Doctors, nurses, paramedics, police officers, emergency dispatchers, firefighters, retail workers, and home health aids all have one thing in common — shift work. Shift work includes jobs where individuals are needed around the clock, generally consisting of hours outside of 9:00am-5:00pm. Approximately one in five individuals hold a job with rotating shifts, often including overnights.
3 weeks ago, Lindsay discussed the importance of getting adequate sleep, and Sheela addressed the implications of pulling an all nighter. But what about those individuals who have rotating sleep schedules and have to stay up all night? Are night shifts dangerous to health?
The Journal of Neural Transmission published an article which reviewed studies that looked at the implications of rotating between work schedules and more specifically, working night shifts. Major findings include:
- Small likelihood of developing a depressive mood in shift work over 10 years, most often seen in men over 45 years of age.
- Nurses working night shifts were significantly more apt to report symptoms of somatization, obsessive-compulsiveness, interpersonal sensitivity, anxiety, and paranoia compared to day shift workers.
- Poorer mental health was associated with shift work, however, it is unclear whether this has to do with long shifts (11-12 hours) or actual shift work.
- Difficulty maintaining a social life, due to free time that is misaligned with others working 9:00am-5:00pm.
- Reduced spouse satisfaction and an increase in divorce was found in 2 studies reviewed.
- Chronic effects included moderately increased prevalence of intestinal, metabolic, and cardiovascular diseases.
- Gastrointestinal problems, such as ulcers were found widely inconsistent between studies.
- Increased risk of breast cancer in women and increased risk of prostate cancer in men, however, studies show low correlation between cancer and shift work.
- Possible increase in fatal effects on unborn children.
- Increased risk of traffic accidents after night shifts.
So, what are the possible reasons for seeing these potential health effects in shift and night workers? One reason may be due to offsetting the body’s circadian rhythm, the control of psychological and physiological functions, such as sleep, temperature, and digestion.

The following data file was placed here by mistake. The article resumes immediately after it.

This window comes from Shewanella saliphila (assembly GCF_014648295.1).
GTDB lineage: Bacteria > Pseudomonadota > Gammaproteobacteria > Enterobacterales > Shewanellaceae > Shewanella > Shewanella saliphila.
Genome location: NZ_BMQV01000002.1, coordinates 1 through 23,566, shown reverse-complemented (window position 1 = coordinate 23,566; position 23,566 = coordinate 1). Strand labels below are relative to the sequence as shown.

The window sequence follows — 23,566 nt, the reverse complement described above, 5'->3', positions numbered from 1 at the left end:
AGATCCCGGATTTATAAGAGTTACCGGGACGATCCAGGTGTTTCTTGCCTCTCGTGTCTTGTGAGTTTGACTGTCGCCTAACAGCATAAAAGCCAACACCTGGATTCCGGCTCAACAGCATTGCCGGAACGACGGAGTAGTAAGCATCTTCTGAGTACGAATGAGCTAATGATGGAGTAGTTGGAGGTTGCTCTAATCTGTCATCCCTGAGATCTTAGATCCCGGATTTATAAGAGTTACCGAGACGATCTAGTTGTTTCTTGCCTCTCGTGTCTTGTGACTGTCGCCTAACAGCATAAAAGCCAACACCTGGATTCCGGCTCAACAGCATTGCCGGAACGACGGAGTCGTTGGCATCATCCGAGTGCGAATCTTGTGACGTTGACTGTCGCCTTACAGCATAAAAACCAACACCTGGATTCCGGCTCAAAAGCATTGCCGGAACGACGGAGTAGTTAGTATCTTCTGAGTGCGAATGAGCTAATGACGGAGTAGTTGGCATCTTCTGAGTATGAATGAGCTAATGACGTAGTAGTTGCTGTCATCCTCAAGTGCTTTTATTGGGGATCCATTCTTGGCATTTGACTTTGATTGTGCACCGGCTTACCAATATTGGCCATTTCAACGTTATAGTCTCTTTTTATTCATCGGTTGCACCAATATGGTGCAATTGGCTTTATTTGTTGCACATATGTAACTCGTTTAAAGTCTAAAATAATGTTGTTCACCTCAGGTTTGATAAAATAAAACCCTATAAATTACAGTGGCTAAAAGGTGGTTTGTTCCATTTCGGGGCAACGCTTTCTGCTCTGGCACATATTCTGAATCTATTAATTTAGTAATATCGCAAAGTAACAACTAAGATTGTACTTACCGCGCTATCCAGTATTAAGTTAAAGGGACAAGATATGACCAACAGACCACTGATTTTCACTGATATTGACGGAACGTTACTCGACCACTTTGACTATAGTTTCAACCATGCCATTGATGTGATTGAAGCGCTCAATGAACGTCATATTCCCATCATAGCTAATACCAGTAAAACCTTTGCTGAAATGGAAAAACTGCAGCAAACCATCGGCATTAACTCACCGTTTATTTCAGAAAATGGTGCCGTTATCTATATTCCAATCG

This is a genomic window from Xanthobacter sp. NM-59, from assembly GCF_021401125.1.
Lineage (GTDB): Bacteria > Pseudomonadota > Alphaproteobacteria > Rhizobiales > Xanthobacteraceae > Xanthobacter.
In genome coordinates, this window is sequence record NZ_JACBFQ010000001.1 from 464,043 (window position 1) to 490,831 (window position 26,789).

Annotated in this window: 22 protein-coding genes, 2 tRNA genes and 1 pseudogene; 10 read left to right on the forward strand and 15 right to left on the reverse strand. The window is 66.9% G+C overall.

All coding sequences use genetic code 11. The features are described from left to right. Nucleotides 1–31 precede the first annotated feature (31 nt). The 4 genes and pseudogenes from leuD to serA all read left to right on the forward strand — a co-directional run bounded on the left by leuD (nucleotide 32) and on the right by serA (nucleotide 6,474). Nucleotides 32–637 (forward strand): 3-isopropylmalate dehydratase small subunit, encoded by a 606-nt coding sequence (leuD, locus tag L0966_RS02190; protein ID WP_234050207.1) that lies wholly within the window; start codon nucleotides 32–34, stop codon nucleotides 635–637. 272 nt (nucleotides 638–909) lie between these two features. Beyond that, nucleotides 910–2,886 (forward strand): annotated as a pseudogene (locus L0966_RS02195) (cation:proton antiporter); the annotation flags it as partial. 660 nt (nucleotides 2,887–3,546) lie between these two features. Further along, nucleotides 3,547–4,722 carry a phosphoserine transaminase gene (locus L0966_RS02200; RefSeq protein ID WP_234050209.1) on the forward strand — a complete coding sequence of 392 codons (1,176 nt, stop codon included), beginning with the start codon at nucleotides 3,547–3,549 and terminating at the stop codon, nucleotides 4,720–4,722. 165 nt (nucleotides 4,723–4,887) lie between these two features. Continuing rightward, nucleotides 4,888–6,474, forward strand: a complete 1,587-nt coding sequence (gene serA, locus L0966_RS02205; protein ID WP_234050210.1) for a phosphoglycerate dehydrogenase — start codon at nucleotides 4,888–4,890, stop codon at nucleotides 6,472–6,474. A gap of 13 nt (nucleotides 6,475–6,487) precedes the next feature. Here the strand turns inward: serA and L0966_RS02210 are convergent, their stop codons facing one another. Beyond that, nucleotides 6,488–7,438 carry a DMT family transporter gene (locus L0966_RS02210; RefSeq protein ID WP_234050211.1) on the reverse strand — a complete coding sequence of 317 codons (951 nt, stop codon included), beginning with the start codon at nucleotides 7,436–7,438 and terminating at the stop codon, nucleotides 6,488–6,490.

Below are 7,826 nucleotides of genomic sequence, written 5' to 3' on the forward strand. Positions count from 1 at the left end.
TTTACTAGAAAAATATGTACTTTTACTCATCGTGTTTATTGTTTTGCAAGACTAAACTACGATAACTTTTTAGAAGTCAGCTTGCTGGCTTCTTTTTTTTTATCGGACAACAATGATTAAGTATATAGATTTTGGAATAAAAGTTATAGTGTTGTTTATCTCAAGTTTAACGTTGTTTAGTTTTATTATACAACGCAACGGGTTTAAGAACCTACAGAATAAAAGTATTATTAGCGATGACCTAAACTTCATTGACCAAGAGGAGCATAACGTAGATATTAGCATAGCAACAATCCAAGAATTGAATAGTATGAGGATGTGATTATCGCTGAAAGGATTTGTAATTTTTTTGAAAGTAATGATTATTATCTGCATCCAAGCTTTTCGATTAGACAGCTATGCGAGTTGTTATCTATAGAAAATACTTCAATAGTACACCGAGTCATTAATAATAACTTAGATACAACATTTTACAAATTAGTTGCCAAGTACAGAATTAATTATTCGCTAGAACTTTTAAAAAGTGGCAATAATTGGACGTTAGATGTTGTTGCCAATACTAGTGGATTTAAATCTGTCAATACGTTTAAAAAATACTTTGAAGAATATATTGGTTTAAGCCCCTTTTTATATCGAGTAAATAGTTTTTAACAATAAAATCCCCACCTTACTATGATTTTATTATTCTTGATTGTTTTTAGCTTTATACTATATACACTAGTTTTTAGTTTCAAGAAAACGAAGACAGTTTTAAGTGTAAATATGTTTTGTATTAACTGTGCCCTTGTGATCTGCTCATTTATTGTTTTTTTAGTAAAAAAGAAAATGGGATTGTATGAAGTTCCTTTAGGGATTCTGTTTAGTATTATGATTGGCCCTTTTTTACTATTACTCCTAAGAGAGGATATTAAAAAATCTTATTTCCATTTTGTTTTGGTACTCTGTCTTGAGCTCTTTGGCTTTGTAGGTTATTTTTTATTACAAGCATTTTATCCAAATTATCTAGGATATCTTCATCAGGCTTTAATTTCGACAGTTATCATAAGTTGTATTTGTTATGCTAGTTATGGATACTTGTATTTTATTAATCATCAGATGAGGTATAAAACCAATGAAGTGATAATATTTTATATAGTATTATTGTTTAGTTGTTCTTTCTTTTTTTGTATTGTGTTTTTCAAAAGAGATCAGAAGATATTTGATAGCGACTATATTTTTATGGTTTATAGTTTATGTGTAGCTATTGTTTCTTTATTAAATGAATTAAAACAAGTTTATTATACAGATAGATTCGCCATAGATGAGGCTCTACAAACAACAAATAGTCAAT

Humans are programmed to sleep when it’s dark out and be awake and alert when it is light out. This cycle is what makes it difficult to flip the switch and be alert at night, and have quality sleep during the day. An article published in Clinical Medicine describes the cumulative loss of sleep resulting from night shifts as, “sleep debt” and is also associated with:
- fatigue which may lead to reduced performance
- sleep deprivation
- low levels of alertness, vigilance, and cognitive reasoning
- decreased judgement on performance
- impaired knowledge that has recently been acquired
The circadian rhythm releases melatonin at night in order to assist with sleeping. Offsetting the processes of the circadian rhythm due to irregular sleep and activity may be associated with the above findings. However, keeping sleep debt to a minimum and receiving social support from family, friends and co-workers may assist in making shift work more bearable and less harmful to health.
Additional tips from the article in Clinical Medicine for shift work and balancing circadian rhythm include:
In order to ease transitioning to a night shift…
- Repay as much sleep debt as possible before switching to a night shift.
- Sleep in later the morning before your first night shift.
- Take at least a 2 hour late afternoon nap to benefit from deep sleep.
- In your bedroom, avoid watching TV, using a computer or playing video games.
- Sleep in your bed and not on the couch or in a chair.
- Try not to worry about the previous or upcoming shift.
- If after 30 minutes, you still cannot fall asleep, try getting up and listening to relaxing music or take a bath. Don’t stress about not being able to fall asleep in bed.
- If possible, take a 20-45 minute nap in a quiet and dark place to improve alertness.
- Try to nap before feeling tired.
- Maximize bright light, even if its from a desk or overhead lamp.
- Try to maintain a similar eating schedule to the one you have during day shifts.
- If you consume caffeine, have it in small doses and not within 4 hours before your shift is over to allow for being able to sleep during the day.
- Wear dark sunglasses driving home so the light doesn’t trigger alertness.
- Keep sleep debt under control.
- Avoid distractions and try going to bed right when getting home.
- If you are hungry, have something easy to digest before laying down.